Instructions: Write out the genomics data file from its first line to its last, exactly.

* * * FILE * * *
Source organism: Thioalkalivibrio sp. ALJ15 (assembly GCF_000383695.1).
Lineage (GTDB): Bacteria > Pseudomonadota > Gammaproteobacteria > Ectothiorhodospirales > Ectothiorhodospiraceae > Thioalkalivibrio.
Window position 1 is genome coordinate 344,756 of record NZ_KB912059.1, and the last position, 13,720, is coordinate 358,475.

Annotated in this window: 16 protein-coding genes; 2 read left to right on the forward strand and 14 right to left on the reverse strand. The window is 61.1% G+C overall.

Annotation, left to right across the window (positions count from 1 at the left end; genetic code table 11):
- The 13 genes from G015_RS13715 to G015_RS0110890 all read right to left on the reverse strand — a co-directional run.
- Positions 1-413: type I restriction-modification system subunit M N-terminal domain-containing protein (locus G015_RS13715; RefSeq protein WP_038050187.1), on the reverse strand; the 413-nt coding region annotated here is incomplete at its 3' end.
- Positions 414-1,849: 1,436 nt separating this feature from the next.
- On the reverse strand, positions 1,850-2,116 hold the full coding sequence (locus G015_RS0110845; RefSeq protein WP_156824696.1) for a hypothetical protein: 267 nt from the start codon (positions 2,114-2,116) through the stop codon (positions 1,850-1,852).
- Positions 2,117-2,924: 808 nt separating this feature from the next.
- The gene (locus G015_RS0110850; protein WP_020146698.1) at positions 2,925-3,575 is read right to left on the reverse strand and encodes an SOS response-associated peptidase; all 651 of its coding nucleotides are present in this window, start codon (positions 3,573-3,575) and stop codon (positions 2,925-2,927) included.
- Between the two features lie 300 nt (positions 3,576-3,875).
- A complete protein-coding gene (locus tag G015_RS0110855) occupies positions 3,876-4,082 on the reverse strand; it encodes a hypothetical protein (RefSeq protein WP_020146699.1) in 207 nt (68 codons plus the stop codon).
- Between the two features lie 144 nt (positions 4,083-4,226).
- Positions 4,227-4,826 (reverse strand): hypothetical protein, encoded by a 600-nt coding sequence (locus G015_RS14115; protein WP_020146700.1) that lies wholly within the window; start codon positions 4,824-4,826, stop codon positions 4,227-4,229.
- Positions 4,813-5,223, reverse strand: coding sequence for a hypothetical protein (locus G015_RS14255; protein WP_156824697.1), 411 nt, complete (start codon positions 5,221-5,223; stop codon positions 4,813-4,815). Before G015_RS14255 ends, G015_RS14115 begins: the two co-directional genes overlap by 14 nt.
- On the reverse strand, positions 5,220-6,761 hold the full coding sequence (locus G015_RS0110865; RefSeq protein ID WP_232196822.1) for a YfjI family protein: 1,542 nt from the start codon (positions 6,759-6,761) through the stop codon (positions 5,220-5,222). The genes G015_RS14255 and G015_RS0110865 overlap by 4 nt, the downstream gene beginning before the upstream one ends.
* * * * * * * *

Source organism: Thioalkalivibrio sp. ALJ15 (assembly GCF_000383695.1).
Lineage (GTDB): Bacteria > Pseudomonadota > Gammaproteobacteria > Ectothiorhodospirales > Ectothiorhodospiraceae > Thioalkalivibrio.
Window position 1 is genome coordinate 344,756 of record NZ_KB912059.1, and the last position, 13,720, is coordinate 358,475.

Annotated in this window: 16 protein-coding genes; 2 read left to right on the forward strand and 14 right to left on the reverse strand. The window is 61.1% G+C overall.

Annotation, left to right across the window (positions count from 1 at the left end; genetic code table 11):
- The 13 genes from G015_RS13715 to G015_RS0110890 all read right to left on the reverse strand — a co-directional run.
- Positions 1-413: type I restriction-modification system subunit M N-terminal domain-containing protein (locus G015_RS13715; RefSeq protein WP_038050187.1), on the reverse strand; the 413-nt coding region annotated here is incomplete at its 3' end.
- Positions 414-1,849: 1,436 nt separating this feature from the next.
- On the reverse strand, positions 1,850-2,116 hold the full coding sequence (locus G015_RS0110845; RefSeq protein WP_156824696.1) for a hypothetical protein: 267 nt from the start codon (positions 2,114-2,116) through the stop codon (positions 1,850-1,852).
- Positions 2,117-2,924: 808 nt separating this feature from the next.
- The gene (locus G015_RS0110850; protein WP_020146698.1) at positions 2,925-3,575 is read right to left on the reverse strand and encodes an SOS response-associated peptidase; all 651 of its coding nucleotides are present in this window, start codon (positions 3,573-3,575) and stop codon (positions 2,925-2,927) included.
- Between the two features lie 300 nt (positions 3,576-3,875).
- A complete protein-coding gene (locus tag G015_RS0110855) occupies positions 3,876-4,082 on the reverse strand; it encodes a hypothetical protein (RefSeq protein WP_020146699.1) in 207 nt (68 codons plus the stop codon).
- Between the two features lie 144 nt (positions 4,083-4,226).
- Positions 4,227-4,826 (reverse strand): hypothetical protein, encoded by a 600-nt coding sequence (locus G015_RS14115; protein WP_020146700.1) that lies wholly within the window; start codon positions 4,824-4,826, stop codon positions 4,227-4,229.
- Positions 4,813-5,223, reverse strand: coding sequence for a hypothetical protein (locus G015_RS14255; protein WP_156824697.1), 411 nt, complete (start codon positions 5,221-5,223; stop codon positions 4,813-4,815). Before G015_RS14255 ends, G015_RS14115 begins: the two co-directional genes overlap by 14 nt.
- On the reverse strand, positions 5,220-6,761 hold the full coding sequence (locus G015_RS0110865; RefSeq protein ID WP_232196822.1) for a YfjI family protein: 1,542 nt from the start codon (positions 6,759-6,761) through the stop codon (positions 5,220-5,222). The genes G015_RS14255 and G015_RS0110865 overlap by 4 nt, the downstream gene beginning before the upstream one ends.